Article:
As you might expect, the web community is rather more relaxed than print, and it is also easier to change content or take something off when it is drawn to your attention. If depends on the context – I have used images from an article where someone is sharing knowledge through graphics, but probably wouldn’t embed a professional-quality photo on Flickr. If using a quote or image from another blog post, I clearly acknowledge it and link back to it without necessarily asking for permission – most blogs will have the Pingback facility that enables them to see when someone has linked to them and they will check it out for themselves. It is rather like sharing a video or image on Facebook: as long as people can get to the source and you are not passing it off as your own work, it should be considered fair to use it. Again, if someone contacts you to say they don’t want it used anywhere else, take it down (unless you want to make an argument of ‘fair use’).
I have heard of sites that forbid links to them in their legal terms, but don’t see how this is practical to insist upon. If they ask, you can decide whether to argue or just take the link off your site.
Getting in touch with people online to ask for permission to use their work is generally a good way of widening your audience and developing new contributor bases. If people can see you’re not making a profit, I’ve nearly always found they’re happy to help.
Offline, say if you wanted to use a poem or a song, getting in touch is a bit harder, but the best place to start is through the publisher which you can find if the book is listed on Amazon. You could telephone them initially (I know, but it’s more likely to get you an answer than an email) and ask what the best way to make a request is, they might suggest the creator’s agent instead. Explain how you want to use the work, who you are and what sort of audience the work is likely to reach. If you don’t publish your site to make a profit or if it is a site for a community group, say so. You might want to propose that the work will only appear for a fixed term. With that, the copyright-holder should be able to respond and, hopefully, they might offer you a license free of charge (sometimes they will make a nominal charge) to use the work under certain conditions, for example a line saying “Used by kind permission of the author, all rights reserved”. You should follow these conditions or a bill might follow.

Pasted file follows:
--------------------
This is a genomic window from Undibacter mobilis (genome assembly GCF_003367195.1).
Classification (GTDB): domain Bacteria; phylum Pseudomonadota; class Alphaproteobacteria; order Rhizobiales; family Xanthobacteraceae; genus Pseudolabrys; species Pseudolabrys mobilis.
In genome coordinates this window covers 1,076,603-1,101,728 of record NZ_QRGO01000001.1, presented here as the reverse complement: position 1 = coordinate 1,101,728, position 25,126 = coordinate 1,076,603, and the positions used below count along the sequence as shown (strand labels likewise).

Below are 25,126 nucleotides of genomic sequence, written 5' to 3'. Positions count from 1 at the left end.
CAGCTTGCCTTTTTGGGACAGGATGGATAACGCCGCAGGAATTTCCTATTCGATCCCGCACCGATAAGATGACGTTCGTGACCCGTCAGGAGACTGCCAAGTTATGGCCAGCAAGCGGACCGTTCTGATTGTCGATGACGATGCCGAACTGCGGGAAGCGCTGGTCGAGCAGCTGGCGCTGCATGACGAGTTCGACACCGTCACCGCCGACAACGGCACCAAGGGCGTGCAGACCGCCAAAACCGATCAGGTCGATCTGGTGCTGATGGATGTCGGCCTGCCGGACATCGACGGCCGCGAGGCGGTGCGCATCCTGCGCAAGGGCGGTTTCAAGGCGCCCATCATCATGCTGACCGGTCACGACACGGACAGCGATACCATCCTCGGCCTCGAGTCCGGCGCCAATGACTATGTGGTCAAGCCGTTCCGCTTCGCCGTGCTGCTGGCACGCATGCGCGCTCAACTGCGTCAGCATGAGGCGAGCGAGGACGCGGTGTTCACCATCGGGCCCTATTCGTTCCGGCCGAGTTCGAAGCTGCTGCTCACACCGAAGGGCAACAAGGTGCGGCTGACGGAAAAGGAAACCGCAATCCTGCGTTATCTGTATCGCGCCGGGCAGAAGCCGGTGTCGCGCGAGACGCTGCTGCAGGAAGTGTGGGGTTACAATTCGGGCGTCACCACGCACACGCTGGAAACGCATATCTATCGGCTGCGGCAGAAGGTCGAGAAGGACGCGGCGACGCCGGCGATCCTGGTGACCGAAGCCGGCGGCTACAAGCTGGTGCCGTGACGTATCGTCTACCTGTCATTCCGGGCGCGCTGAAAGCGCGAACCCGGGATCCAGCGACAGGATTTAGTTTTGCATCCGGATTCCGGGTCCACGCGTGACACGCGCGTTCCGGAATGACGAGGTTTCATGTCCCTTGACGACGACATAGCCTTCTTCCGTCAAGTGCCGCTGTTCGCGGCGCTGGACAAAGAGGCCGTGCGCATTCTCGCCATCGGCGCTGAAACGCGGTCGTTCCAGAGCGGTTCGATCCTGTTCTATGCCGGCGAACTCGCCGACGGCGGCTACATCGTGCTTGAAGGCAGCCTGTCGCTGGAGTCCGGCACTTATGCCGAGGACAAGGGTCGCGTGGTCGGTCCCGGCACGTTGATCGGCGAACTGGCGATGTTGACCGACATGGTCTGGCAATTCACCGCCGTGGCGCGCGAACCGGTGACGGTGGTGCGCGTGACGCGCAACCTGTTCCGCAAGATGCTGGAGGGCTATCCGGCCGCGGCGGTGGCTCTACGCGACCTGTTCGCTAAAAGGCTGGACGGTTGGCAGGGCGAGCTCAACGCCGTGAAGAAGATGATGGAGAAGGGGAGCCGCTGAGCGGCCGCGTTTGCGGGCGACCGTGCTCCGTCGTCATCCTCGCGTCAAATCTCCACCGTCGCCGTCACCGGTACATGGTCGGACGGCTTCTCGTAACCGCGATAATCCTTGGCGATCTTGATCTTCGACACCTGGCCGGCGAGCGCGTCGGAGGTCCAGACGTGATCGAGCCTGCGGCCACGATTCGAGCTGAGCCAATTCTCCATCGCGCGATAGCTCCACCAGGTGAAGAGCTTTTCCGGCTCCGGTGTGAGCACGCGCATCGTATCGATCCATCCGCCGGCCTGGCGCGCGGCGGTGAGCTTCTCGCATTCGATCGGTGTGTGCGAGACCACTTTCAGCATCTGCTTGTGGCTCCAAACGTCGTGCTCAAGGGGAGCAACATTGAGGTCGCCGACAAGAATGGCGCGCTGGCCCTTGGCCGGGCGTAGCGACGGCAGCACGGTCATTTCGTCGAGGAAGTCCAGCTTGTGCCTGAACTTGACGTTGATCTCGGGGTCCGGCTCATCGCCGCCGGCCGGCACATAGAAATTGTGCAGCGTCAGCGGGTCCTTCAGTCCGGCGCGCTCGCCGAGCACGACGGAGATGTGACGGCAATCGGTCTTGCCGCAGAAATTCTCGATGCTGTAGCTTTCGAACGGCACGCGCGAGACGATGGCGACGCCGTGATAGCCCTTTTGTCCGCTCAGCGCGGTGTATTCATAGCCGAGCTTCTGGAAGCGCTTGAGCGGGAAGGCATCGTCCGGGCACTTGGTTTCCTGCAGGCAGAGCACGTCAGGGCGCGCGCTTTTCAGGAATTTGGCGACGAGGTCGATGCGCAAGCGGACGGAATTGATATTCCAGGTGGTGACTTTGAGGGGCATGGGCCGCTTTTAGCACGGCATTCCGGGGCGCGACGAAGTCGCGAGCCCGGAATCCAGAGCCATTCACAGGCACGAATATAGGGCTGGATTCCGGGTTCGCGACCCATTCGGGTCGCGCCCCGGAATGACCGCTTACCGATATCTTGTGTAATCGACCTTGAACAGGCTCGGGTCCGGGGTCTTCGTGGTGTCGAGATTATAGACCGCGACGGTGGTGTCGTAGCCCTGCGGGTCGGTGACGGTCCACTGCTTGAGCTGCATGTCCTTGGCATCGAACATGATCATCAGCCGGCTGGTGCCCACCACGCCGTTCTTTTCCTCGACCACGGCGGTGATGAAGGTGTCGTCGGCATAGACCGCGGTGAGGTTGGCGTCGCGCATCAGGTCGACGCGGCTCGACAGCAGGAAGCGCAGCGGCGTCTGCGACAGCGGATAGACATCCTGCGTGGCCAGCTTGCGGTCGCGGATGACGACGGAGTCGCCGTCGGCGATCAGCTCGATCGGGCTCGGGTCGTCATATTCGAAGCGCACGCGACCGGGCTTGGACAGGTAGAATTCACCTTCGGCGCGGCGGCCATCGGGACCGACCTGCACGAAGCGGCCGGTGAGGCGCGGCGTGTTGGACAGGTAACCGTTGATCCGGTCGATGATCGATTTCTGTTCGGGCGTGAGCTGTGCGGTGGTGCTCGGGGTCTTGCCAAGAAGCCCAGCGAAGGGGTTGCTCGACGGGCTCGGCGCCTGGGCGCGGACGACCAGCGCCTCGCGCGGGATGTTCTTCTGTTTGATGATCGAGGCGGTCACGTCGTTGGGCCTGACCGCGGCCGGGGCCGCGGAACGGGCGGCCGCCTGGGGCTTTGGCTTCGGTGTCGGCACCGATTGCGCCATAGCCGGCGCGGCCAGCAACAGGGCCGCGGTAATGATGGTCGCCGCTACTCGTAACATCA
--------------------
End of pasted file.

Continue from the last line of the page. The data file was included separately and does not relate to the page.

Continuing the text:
Copyright applies inside buildings and privately-owned spaces so you should ask permission from the owner or whoever handles their copyright, for example in the case of football grounds this is the Football League. If you were hoping to go along to matches and take photos for your blog, my advice from experience is don’t get your hopes up.
Free sources of images
There is no need to take copyrighted material without permission when there is so much free material out there. Flickr lets you search for all the Creative Commons images – over 19 million of which have an Attribution license - and stock.xchng has over 392,000 images. Ikon Archive also has very professional sets of icons and clip art (who doesn’t sometimes need a set of archaeological images?).
On all these sites, it is good practice if possible to send a message to the creator through their profile and thank them, including a link to the use of their work, if they are building up a profile it will be useful. Again, include a credit and link to their profile on your site.
Hopefully this covers most of the basic aspects of copyright you are likely to encounter as a hyperlocal blogger, but if there is anything you are unsure about, please leave a comment.
That disclaimer again: This is just a starting point into quite a complex subject. If you need specific advice on legal matters, please seek it from an expert.